Rihanna and Mick Jagger can try and try, but they can’t get no satisfaction from the White House. The two singers are irate at President Trump’s use of their music at his rallies. Although both parties have asked the president to stop, with Rihanna’s representatives even sending a cease-and-desist letter to White House counsel, the leader of the free world hasn’t seemed to budge, which likely gives him great satisfaction.
While Rihanna appears to believe that she can eventually win the case, Jagger understands that you can’t always get what you want, especially from music licensing, because “when you appear in America…if you’re in a public place…you can play any music you want.” He’s right: anyone who purchases a performance license from ASCAP and BMI, the key-holders to nearly every music copyright in existence, can play anything within the two organizations’ repertories at almost any time.
Some observers are now advocating that, in the interest of performers, the Department of Justice’s Antitrust Division, headed by Makan Delrahim, revisit the agreements that make compulsory music licensing mandatory. However, instead of blaming the DOJ for the frustration of artists like Rihanna and Jagger, policymakers should consider revisiting the history of unrestrained corporate greed that brought about these restraints in the first place.
ASCAP and BMI are copyright trolls that capitalize on the intellectual property laws meant for protecting creative content for personal gain. The two entities represent the end-product of music publishers colluding together into two monopolies that control approximately 90 percent of all music performing rights.
It didn’t take long for this aggregation of power to bring problems for performers or businesses. As songwriter Matt Fitzgibbons explained, “In the early days, these industry behemoths would collude and charge exorbitant sums for the playing rights of music because this is far from a competitive marketplace and there was nothing stopping them from doing so.”
After being accused of price-fixing by the U.S. government, ASCAP and BMI signed DOJ consent decrees that created the modern-day blanket licensing system in 1941. In the words of Fitzgibbons, the decrees “have created some semblance of a market pricing structure that has protected both songwriters and small businesses from monopolistic abuse.”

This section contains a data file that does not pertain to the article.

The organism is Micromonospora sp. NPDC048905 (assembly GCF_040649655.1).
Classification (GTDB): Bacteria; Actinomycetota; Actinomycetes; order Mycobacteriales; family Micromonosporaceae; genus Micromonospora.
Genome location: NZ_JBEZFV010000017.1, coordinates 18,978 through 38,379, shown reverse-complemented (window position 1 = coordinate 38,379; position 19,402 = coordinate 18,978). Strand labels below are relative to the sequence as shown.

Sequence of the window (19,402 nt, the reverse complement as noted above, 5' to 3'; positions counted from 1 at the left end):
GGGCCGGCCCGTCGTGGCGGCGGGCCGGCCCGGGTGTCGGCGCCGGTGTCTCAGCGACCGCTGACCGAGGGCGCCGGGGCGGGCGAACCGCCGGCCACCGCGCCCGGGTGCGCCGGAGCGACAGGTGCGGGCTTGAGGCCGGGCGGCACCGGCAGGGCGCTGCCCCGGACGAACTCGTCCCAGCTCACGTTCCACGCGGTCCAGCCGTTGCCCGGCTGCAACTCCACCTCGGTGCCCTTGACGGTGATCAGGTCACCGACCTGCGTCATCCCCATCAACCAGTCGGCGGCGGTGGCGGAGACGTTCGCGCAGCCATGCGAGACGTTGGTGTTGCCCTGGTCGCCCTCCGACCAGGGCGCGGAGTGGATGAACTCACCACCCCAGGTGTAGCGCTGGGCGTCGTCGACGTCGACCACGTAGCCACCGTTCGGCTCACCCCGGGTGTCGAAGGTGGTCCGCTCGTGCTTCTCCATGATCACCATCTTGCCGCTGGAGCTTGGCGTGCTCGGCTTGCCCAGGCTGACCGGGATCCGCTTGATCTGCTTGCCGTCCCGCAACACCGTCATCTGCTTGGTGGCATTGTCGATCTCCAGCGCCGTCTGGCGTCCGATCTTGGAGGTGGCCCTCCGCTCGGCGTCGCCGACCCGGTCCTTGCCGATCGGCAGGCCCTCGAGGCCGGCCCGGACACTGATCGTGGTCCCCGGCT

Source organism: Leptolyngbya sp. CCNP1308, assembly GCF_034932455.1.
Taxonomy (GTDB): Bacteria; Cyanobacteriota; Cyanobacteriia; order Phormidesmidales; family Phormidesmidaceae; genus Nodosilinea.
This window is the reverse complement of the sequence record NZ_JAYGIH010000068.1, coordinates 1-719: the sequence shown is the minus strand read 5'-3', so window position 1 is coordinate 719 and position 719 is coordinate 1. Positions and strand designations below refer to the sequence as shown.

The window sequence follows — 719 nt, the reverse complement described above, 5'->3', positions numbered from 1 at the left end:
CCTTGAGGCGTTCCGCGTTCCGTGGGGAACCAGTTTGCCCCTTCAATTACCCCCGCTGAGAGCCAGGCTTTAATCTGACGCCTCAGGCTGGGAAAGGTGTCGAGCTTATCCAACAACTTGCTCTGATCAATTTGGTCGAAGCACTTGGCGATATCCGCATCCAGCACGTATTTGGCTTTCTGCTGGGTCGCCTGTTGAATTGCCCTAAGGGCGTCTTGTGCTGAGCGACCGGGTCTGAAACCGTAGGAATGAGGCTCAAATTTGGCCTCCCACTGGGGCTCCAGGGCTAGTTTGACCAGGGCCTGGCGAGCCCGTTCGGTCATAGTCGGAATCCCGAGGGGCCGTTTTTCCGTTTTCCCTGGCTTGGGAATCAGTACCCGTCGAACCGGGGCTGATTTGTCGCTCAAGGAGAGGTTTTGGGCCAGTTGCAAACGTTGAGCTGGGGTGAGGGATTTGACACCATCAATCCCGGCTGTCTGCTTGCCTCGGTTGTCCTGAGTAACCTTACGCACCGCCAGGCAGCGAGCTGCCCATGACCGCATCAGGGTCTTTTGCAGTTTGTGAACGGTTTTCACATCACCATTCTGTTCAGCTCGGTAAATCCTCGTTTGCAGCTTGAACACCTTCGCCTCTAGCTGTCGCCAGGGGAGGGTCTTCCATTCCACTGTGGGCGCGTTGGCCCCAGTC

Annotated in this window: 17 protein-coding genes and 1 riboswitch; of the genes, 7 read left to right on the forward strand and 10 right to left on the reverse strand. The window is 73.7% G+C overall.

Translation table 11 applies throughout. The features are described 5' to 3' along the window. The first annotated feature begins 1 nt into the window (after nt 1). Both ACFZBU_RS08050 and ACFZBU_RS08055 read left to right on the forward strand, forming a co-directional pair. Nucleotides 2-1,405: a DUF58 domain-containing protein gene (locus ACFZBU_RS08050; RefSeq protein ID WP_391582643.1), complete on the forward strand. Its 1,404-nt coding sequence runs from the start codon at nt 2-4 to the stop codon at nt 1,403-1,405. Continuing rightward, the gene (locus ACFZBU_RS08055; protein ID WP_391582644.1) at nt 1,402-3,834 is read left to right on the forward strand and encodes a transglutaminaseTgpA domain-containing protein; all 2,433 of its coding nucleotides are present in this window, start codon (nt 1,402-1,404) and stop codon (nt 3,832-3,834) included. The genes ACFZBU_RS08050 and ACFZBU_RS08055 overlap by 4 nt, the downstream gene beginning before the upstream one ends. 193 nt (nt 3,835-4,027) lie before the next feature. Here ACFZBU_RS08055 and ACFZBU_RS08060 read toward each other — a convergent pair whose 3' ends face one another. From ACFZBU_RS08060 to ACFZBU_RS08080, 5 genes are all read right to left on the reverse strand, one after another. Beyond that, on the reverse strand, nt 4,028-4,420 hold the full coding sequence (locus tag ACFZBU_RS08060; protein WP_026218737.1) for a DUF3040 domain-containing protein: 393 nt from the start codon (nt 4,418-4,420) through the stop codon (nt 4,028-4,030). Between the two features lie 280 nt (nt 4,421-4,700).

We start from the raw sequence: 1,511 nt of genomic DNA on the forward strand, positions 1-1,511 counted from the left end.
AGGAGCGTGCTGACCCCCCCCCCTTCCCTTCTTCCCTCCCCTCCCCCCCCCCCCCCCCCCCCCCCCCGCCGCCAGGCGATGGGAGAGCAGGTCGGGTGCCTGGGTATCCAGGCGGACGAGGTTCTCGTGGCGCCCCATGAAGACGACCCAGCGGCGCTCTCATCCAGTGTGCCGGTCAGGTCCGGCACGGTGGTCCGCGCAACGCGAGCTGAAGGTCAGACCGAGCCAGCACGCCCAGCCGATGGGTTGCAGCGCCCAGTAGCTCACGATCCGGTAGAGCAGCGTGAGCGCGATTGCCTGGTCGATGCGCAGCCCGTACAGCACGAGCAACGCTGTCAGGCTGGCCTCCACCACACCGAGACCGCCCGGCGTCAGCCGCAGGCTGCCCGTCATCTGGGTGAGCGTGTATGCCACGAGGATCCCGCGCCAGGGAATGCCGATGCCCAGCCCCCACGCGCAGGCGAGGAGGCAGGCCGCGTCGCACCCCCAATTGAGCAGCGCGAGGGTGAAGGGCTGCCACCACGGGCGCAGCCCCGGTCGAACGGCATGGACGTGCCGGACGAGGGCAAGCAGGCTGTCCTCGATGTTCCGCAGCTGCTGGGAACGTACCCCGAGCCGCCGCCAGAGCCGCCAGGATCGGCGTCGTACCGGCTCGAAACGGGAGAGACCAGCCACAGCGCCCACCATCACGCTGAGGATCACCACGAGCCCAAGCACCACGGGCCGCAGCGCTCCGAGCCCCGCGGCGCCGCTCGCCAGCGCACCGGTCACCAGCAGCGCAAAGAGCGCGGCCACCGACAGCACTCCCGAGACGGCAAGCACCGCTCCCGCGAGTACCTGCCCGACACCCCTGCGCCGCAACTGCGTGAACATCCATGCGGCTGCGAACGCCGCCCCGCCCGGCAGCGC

By getting the cost of music under control, establishments do not have to break the bank just to afford background music, while performers can continue receiving the convenience of ASCAP and BMI’s revenue collection and distribution and benefiting from the upward pressure on song compensation that comes with more establishments participating in the system.
Rihanna and Mick Jagger might have some qualms about the current compulsory licensing process, but a system that hinges upon government-created monopolies is never going to be perfect. The Department of Justice made this clear when it concluded its exhaustive two-year review process of the consent decrees in 2016, writing: “Although stakeholders on all sides have raised some concerns with the status quo, the Division’s investigation confirmed that the current system has well served music creators and music users for decades and should remain intact.”
Nothing has changed over the last two years that should make the federal government reconsider its opinion. As stated in a recent letter from hundreds of small businesses across the country, “the termination of the decrees would result in market dysfunction, jeopardizing the licensing system as we know it.” Not to mention an accounting and record-keeping nightmare!
So, please, Makan Delrahim and the rest of the Trump Justice Department, follow the guidance of Rihanna’s lyrics rather than her political advice and don’t stop the music.